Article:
A security vulnerability that affects OpenSSL, being referred to as Heartbleed, was recently discovered and has potential for widespread impact. OpenSSL is software commonly used to secure web servers, including many web-based services throughout the university.
Our campus is constantly under attack by a barrage of attempts to steal personal information, often referred to as phishing. Work-from-home and check scams are also on the rise. See more about employment scams on the CUPD website.
The Office of Information Technology and the university's Office of Information Security will be sending survey emails to a random sample of university employees, student workers and other affiliates during March. The survey is hosted by Qualtrics and should only take a few minutes of your time if you receive one. Your input will provide the university with important feedback that will help us enhance future security awareness campaigns and programs.
Following is a copy of the email:
Identity Finder, a tool provided at no-cost to faculty and staff, scans the content of all computer files and alerts the computer user if private information may be easily-accessible (e.g. social security numbers or credit card numbers). This alert allows the user to securely delete or protect this data to avoid others accessing it in the event of a virus or theft.
CU-Boulder employees have access to, and are responsible for protecting, a wide variety of sensitive information. Unauthorized exposure of information such as student academic records, medical information, credit card information, and social security numbers can have a harmful effect on people's lives. Therefore, OIT recommends scanning your computer for private data frequently so you can take the proper precautions.
The University of Colorado in partnership with Identity Finder is promoting the Identity Finder Student Initiative, providing Students with a copy of Identity Finder home edition at no cost. The software is designed to assist students find private data stored on their computers.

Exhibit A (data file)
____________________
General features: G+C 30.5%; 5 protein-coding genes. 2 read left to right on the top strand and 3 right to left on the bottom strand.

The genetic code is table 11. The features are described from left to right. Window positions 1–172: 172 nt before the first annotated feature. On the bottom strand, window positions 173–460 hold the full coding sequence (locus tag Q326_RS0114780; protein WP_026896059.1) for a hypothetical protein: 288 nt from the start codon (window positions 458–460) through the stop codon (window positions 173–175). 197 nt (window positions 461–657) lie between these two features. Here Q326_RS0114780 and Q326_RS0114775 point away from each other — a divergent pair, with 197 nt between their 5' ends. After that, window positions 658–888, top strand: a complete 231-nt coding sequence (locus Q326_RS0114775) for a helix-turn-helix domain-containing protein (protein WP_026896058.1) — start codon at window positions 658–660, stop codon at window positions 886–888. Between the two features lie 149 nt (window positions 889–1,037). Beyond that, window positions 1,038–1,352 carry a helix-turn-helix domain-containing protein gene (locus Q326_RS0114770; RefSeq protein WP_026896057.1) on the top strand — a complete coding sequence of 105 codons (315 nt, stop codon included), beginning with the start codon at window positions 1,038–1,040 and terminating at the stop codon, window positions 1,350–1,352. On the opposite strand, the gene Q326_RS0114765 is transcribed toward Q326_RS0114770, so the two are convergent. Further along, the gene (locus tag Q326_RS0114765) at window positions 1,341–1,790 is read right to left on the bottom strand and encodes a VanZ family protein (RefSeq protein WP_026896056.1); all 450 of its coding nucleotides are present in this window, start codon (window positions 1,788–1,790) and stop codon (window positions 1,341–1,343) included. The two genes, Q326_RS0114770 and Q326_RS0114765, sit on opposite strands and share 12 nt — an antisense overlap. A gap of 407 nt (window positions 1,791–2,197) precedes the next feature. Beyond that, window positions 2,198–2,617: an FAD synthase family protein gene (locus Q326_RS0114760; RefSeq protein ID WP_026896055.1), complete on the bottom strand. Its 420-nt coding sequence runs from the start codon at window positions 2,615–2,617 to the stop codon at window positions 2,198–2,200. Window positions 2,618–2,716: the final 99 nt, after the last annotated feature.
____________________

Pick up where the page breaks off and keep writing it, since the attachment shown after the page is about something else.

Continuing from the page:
Modern malware targets locations computers store records of purchases made online, college applications, credit and banking applications and more. If the malware finds this information it communicates that information to its creator. The information is then used to steal identities or to make errant purchases without the owner's knowledge. Knowing where this information is provides the user with options. Students are advised to utilize this software to assist in protecting themselves.
Technical Staff, like our IT Partners, can find helpful information on this page along with installers to Forefront Client Security .msi installers for desktop deployment
OIT advises Linux administrators use file protection based on the functionality of the system. If you are running a file server that hosts files that can be executed on a Windows system, use antivirus protection from ClamAV. Host-based intrusion detection (HIDS) is advised for systems that run internet facing services.
OIT recommends Microsoft Security Essentials antivirus and antispyware software for pesonally owned computers running Windows OS.
OIT recommends the use of Sophos software for university-purchased Macintosh computers.
|Sophos Endpoint Protection|
|Available For:||Faculty, Staff, and student staff conducting official university business.|
OIT recommends System Center 2012 Endpoint Protection for Windows antivirus and antispyware software for university owned computers running Windows OS. System Center 2012 Endpoint Protection for Windows is provided as a common good service through the Microsoft software campus EES agreement. System Center 2012 Endpoint Protection for Windows is not available for personally owned computers.
CU-Boulder's Large File Transfer service is a web tool to send large files securely to any email address, on- or off- campus. This is a great solution for anyone sending large files, but particularly for researchers who share large datasets.